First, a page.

Daytime passengers are definitely more docile and manageable than nighttime passengers. While many late night passengers are tired and sleepy, there are always a few who are hitting the peak of a drunken stupor. This can be not only dangerous for you the driver, but you also have to worry about damage to your car.  I carry barf bags as a precaution (see image below for my bag of choice), but I have never had to use them.

    Daytime drivers on the other hand are only high on caffeine, or adrenaline as they head into work.  For quality of passengers, daytime driving wins this category.

    Winner of this round? Day time driving (2-daytime, 1-nighttime).


    I drove approximately 50 hours for each of 2 weeks for a comparison. I drove exclusively for Lyft.

    In the first week, I focused on daytime driving. I drove starting most mornings at 6 a.m. and never drove past 7 p.m.  In the second week, I focused during the weekend on nighttime driving, capturing the late night party crowd, staying on the road until 3 a.m.  As you can see below, the earnings results are about the same.

    While I did get some good primetime earnings late at night, I was also able to get some long rides without traffic early in the mornings.  They seem to cancel each other out.  For this category, nighttime driving wins by a narrow margin.

    Winner of this round? Nighttime, but barely (tied!)

    Peace of Mind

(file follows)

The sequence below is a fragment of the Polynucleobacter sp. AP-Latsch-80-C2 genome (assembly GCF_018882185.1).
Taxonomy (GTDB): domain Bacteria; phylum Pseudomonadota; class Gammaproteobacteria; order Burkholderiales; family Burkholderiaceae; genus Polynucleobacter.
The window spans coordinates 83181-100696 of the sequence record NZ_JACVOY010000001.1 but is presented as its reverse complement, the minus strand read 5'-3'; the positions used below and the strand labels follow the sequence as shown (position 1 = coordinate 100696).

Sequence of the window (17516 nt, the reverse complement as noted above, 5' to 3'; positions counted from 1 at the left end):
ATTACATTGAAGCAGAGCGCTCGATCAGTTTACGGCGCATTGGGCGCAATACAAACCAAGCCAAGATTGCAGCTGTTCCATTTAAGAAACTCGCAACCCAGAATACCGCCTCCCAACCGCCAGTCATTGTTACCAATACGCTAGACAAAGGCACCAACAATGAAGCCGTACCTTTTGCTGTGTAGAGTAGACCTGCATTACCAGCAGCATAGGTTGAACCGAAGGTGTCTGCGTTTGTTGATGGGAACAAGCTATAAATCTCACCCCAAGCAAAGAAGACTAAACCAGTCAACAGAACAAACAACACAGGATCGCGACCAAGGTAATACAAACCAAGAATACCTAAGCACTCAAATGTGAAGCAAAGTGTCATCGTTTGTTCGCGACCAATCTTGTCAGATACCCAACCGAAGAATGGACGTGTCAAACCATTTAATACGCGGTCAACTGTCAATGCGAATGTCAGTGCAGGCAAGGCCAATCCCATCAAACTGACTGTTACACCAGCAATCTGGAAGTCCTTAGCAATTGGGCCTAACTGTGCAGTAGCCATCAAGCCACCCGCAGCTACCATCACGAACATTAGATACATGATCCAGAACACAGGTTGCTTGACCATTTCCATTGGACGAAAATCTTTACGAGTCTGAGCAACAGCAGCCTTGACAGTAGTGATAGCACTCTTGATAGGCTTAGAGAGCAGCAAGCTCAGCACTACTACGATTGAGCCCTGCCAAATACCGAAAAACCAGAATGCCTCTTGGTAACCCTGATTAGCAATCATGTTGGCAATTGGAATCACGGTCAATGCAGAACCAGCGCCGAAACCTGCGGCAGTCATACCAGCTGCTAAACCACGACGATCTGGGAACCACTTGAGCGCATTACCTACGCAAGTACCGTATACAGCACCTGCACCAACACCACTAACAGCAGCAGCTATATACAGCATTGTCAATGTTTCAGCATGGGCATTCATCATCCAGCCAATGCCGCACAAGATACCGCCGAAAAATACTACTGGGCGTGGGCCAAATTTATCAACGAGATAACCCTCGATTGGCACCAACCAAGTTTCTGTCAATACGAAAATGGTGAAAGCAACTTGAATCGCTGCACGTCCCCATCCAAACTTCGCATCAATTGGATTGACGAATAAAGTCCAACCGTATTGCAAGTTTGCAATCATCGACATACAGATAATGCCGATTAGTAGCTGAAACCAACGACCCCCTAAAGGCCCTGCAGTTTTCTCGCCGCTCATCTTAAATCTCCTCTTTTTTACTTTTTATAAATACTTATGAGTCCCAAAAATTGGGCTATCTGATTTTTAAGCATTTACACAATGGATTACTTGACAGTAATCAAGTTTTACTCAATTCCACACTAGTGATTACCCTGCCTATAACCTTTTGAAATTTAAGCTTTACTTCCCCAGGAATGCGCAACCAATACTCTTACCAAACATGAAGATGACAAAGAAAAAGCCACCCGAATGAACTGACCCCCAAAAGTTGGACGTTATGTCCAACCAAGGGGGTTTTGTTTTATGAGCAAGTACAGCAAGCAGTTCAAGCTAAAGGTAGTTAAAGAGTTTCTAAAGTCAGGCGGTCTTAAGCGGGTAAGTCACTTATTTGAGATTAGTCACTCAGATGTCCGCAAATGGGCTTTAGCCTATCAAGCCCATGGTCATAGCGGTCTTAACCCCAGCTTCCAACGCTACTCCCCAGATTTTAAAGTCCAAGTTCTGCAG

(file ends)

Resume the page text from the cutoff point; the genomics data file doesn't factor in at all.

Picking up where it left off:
When I started driving, I was convinced that night driving was the way to make the real money. I drove Thursday through Saturday night until 3 a.m., put up with some obnoxious passengers, encouraged inebriated passengers to wake up and get out of the car, and pushed my body to stay awake even though I wanted to sleep.

    For me, I have much greater peace of mind with a daytime driving schedule.  Daytime driving works best for my body. Some people are morning people, and some are night people.  I am a morning person.

    My number one rule in rideshare driving has been to stay in the game.  Avoid car accidents, both on the outside of my car and the inside of my car.  Night driving is risky.  Safety is a real issue.  Someone puking in my car is a real issue. Daytime driving wins this category for greater peace of mind.

    Winner of this round? Day time for peace of mind.


    While daytime driving wins 3 of the 5 categories, the decision to drive during the day or during the night ultimately depends on what works best for you.  If you are a night owl who wakes up late at night, then night driving is clearly a good option for you.  If safety is a real concern, then daytime driving is for you.  And if you don’t want someone getting sick in your car, drive when the sun is out.  Either way, day or night, you can make some good money, meet interesting people, and have fun doing it.

    👉Related article: Essential gear every rideshare driver should have

    Have you ever put day vs. night driving to the test? When do you typically make more – driving during the day or driving at night?

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    -Jay @ RSG

    Jay Cradeur

    Jay Cradeur

    Jay Cradeur, a graduate of the Haas School of Business at UC Berkeley, is a full-time driver with over 26,000 rides. Jay has a driver-focused podcast: Rideshare Dojo with Jay Cradeur. When Jay isn’t writing articles or making videos, he is traveling the world. You can see what Jay is up to at